Interested faculty applicants for 9- to 11-year-old classes must be mathematicians who have published in mathematical journals in their field of research. Assistant Faculty applicants must possess a bachelor's degree or higher qualification in mathematics. All applicants should have interest and experience in working with children 7 to not yet 12 years of age with extreme intelligence and a love of mathematics.
Please contact Dr. George R. Thomas, Executive Director at firstname.lastname@example.org. Faculty and Assistant Faculty are paid honorarium, provided room and board, and reimbursed for travel to and from camp.
George R. Thomas is an independent mathematician with long experience teaching and mentoring in summer programs for students showing high promise in mathematics. He founded Canada/USA Mathcamp, MathPath and Epsilon Camp. Thomas’s research has ranged over Semigroups and Extremal Graph Theory with forays in Analytical Number Theory. See Dr. Thomas' views on mathematics education in America's schools.
Harold Reiter returns for his sixth time at Epsilon Camp. Reiter is Professor of Mathematics at the University of North Carolina at Charlotte. For more than 30 years, he has contributed problems to math competitions including the American Math Competitions and MATHCOUNTS. He has served as chair of the AMC committee and as a MATHCOUNTS judge. In the last 12 years, he has taught at math camps for high school and middle school students in the United States; Bangalore, India; Bali, Indonesia; and Chengdu, China.
Danielle Champney is an assistant professor of mathematics at Cal Poly, San Luis Obispo. She received her Ph.D. from UC Berkeley in Undergraduate Mathematics Education, after completing undergraduate and masters degrees in Applied Mathematics and Statistics. Danielle's primary research interests are twofold: the study of how students connect their understanding of mathematics, physics, and engineering at all grades and ages; and the study of how students use visual images when problem solving and learning new topics in calculus. She is also active in cultivating middle-high school/undergraduate partnerships with Cal Poly and partner schools, with an emphasis on building mentorship opportunities between college and pre-collegiate students, and works with students and teachers of all ages to promote active learning in math classes from grades K through 16+.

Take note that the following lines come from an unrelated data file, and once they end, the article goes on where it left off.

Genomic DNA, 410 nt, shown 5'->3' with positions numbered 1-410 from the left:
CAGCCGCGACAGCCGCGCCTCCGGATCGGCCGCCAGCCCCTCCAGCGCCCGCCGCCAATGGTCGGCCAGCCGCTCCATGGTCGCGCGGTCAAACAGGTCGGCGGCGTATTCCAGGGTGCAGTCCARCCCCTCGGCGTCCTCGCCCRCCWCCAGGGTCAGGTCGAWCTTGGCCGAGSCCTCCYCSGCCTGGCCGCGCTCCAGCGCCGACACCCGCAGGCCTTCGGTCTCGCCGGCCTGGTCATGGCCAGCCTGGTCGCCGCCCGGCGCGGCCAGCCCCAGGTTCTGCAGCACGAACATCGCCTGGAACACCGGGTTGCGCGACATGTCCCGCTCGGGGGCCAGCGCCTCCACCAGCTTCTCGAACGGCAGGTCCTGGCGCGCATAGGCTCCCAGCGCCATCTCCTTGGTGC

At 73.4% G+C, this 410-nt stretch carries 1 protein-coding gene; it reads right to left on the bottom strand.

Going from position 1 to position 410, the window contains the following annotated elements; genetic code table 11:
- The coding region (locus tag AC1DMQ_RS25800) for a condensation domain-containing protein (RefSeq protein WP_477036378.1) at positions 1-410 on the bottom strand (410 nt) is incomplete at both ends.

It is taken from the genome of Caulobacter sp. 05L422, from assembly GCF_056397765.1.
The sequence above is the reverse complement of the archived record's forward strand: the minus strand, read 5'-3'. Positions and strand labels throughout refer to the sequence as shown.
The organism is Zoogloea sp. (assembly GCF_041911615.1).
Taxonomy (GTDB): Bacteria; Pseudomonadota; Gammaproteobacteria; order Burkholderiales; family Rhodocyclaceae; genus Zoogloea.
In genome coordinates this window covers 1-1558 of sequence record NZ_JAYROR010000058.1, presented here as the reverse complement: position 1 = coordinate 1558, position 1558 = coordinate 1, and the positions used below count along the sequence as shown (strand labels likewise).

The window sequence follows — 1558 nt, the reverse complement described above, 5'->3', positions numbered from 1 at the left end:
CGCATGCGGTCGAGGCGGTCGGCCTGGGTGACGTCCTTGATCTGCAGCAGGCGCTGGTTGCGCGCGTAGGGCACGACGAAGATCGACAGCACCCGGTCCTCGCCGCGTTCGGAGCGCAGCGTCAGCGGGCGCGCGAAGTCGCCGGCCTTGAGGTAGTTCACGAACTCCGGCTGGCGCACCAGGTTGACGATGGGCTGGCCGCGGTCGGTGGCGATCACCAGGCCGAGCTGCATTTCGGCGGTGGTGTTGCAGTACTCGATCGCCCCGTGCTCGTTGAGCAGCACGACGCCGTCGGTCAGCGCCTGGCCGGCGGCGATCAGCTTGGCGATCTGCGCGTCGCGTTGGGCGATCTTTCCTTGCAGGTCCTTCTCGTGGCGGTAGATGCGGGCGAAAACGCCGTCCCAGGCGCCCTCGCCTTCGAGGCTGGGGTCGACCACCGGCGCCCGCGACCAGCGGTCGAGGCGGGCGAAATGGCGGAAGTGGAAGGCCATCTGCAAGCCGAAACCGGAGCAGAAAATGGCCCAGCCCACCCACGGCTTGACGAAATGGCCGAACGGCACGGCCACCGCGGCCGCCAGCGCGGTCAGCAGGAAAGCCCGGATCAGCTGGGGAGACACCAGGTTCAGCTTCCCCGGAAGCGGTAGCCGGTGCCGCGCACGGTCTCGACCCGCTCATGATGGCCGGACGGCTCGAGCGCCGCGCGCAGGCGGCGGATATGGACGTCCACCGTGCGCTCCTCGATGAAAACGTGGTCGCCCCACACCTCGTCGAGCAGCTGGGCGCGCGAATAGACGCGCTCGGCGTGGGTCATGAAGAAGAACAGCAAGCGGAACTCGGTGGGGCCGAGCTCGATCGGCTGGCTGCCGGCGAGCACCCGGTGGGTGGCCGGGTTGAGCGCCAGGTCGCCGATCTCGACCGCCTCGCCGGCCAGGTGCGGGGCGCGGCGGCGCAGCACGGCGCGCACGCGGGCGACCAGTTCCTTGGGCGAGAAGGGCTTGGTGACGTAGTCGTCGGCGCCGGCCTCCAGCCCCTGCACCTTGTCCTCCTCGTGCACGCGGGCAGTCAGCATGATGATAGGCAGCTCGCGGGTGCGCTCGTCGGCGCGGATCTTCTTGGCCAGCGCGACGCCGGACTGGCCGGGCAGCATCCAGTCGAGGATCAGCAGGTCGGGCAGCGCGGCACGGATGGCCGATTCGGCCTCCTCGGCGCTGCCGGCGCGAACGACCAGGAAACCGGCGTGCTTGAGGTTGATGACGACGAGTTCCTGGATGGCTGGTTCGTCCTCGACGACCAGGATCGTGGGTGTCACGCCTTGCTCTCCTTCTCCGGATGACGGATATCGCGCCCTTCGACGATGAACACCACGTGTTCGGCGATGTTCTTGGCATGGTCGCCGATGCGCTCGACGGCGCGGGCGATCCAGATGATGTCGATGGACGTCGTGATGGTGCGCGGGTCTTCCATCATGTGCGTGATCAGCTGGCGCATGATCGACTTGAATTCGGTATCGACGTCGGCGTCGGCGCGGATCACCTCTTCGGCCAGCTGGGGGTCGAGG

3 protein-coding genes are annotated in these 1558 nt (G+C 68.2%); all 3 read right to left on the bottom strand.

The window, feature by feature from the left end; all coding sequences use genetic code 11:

Michael Starbird is a University Distinguished Teaching Professor of Mathematics at The University of Texas at Austin. He has received University-wide, statewide, and national teaching awards including the MAA’s Haimo Award. He has produced DVD courses in the Great Courses Series on calculus, statistics, probability, geometry, and the joy of thinking, and a MOOC entitled Effective Thinking Through Mathematics. His co-authored books include MAA published Inquiry Based Learning textbooks Number Theory Through Inquiry with co-authors David Marshall and Edward Odell and Distilling Ideas: An Introduction to Mathematical Thinking with co-author Brian Katz; and with co-author Edward Burger The Heart of Mathematics: An Invitation to Effective Thinking and The 5 Elements of Effective Thinking.
Sian Zelbo will coordinate the instruction of the 7-8 age group at Epsilon. Sian Zelbo is a freelance math education consultant, writer, and teacher in New York City. Sian worked for four years as the Associate Director of the Center for Mathematical Talent at NYU, worked as the school math specialist at two New York City independent schools, and co-wrote and illustrated a book of logic activities for young people called Camp Logic. Sian has also spent many years running math circles and coaching teams for math competitions. Sian also develops extracurricular math activities to challenge young people, many of which can be found in her blog, 1001 Math Problems at www.1001mathproblems.com.
Lora Saarnio is a math specialist for Grades 1-4 at The Nueva School in Hillsborough, CA, serving gifted and talented students. Lora is also Director of the Julia Robinson Mathematics Festival (www.jrmf.org). She recently won the Sarah D. Barder Fellowship, a national teaching award from Johns Hopkins Center for Talented Youth.
Katherine Socha teaches mathematics at The Park School of Baltimore. Her PhD from The University of Texas at Austin was in partial differential equations; her master’s paper focused on topology and Boolean algebra; and her undergraduate thesis wandered through category theory. Katherine (called Dr. chaoS by some of her students, who delight in the anagram) received the Mathematical Association of America’s Alder Award for distinguished teaching and Ford Award for expository excellence for her article Circles in Circles: Creating a Mathematical Model of Surface Water Waves. After becoming a tenured professor of mathematics at St. Mary’s College of Maryland, Katherine spent four years supporting career high school mathematics teachers at Math for America before returning to the challenges and satisfactions of teaching in her own classrooms.